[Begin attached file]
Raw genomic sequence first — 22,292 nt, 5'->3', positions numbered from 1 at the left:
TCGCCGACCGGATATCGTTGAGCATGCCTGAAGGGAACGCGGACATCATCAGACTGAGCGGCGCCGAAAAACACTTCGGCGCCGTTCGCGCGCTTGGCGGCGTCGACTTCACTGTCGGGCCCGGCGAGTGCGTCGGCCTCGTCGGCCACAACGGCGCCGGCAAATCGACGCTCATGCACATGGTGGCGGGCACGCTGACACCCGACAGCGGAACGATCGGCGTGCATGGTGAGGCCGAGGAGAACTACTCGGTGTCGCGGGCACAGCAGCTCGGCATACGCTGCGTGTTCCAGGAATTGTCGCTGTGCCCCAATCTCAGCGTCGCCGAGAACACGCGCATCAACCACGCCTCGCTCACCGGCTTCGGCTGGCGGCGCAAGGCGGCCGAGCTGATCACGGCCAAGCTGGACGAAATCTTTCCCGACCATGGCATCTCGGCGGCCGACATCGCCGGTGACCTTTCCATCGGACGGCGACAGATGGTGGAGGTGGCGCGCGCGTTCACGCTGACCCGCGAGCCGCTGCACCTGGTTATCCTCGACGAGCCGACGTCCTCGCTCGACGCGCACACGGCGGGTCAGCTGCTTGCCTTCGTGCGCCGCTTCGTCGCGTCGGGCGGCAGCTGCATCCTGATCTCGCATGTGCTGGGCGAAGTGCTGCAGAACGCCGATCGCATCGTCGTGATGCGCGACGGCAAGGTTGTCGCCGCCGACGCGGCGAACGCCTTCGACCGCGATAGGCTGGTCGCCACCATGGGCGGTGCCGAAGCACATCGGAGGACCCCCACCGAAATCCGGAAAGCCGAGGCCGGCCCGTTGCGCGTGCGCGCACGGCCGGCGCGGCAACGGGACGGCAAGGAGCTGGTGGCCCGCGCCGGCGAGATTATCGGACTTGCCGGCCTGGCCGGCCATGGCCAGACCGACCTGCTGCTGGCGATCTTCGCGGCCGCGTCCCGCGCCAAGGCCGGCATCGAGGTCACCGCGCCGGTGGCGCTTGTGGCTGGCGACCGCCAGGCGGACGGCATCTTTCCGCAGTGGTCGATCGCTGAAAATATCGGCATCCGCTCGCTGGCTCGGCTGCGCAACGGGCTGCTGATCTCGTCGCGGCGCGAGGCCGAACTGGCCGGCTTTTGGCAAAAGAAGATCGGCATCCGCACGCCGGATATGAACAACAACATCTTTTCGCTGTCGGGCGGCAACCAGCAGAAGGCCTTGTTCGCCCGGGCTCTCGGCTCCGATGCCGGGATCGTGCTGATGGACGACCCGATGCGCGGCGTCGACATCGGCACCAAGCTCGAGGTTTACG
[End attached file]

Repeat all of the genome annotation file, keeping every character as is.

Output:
Raw genomic sequence first — 22,292 nt, 5'->3', positions numbered from 1 at the left:
TCGCCGACCGGATATCGTTGAGCATGCCTGAAGGGAACGCGGACATCATCAGACTGAGCGGCGCCGAAAAACACTTCGGCGCCGTTCGCGCGCTTGGCGGCGTCGACTTCACTGTCGGGCCCGGCGAGTGCGTCGGCCTCGTCGGCCACAACGGCGCCGGCAAATCGACGCTCATGCACATGGTGGCGGGCACGCTGACACCCGACAGCGGAACGATCGGCGTGCATGGTGAGGCCGAGGAGAACTACTCGGTGTCGCGGGCACAGCAGCTCGGCATACGCTGCGTGTTCCAGGAATTGTCGCTGTGCCCCAATCTCAGCGTCGCCGAGAACACGCGCATCAACCACGCCTCGCTCACCGGCTTCGGCTGGCGGCGCAAGGCGGCCGAGCTGATCACGGCCAAGCTGGACGAAATCTTTCCCGACCATGGCATCTCGGCGGCCGACATCGCCGGTGACCTTTCCATCGGACGGCGACAGATGGTGGAGGTGGCGCGCGCGTTCACGCTGACCCGCGAGCCGCTGCACCTGGTTATCCTCGACGAGCCGACGTCCTCGCTCGACGCGCACACGGCGGGTCAGCTGCTTGCCTTCGTGCGCCGCTTCGTCGCGTCGGGCGGCAGCTGCATCCTGATCTCGCATGTGCTGGGCGAAGTGCTGCAGAACGCCGATCGCATCGTCGTGATGCGCGACGGCAAGGTTGTCGCCGCCGACGCGGCGAACGCCTTCGACCGCGATAGGCTGGTCGCCACCATGGGCGGTGCCGAAGCACATCGGAGGACCCCCACCGAAATCCGGAAAGCCGAGGCCGGCCCGTTGCGCGTGCGCGCACGGCCGGCGCGGCAACGGGACGGCAAGGAGCTGGTGGCCCGCGCCGGCGAGATTATCGGACTTGCCGGCCTGGCCGGCCATGGCCAGACCGACCTGCTGCTGGCGATCTTCGCGGCCGCGTCCCGCGCCAAGGCCGGCATCGAGGTCACCGCGCCGGTGGCGCTTGTGGCTGGCGACCGCCAGGCGGACGGCATCTTTCCGCAGTGGTCGATCGCTGAAAATATCGGCATCCGCTCGCTGGCTCGGCTGCGCAACGGGCTGCTGATCTCGTCGCGGCGCGAGGCCGAACTGGCCGGCTTTTGGCAAAAGAAGATCGGCATCCGCACGCCGGATATGAACAACAACATCTTTTCGCTGTCGGGCGGCAACCAGCAGAAGGCCTTGTTCGCCCGGGCTCTCGGCTCCGATGCCGGGATCGTGCTGATGGACGACCCGATGCGCGGCGTCGACATCGGCACCAAGCTCGAGGTTTACG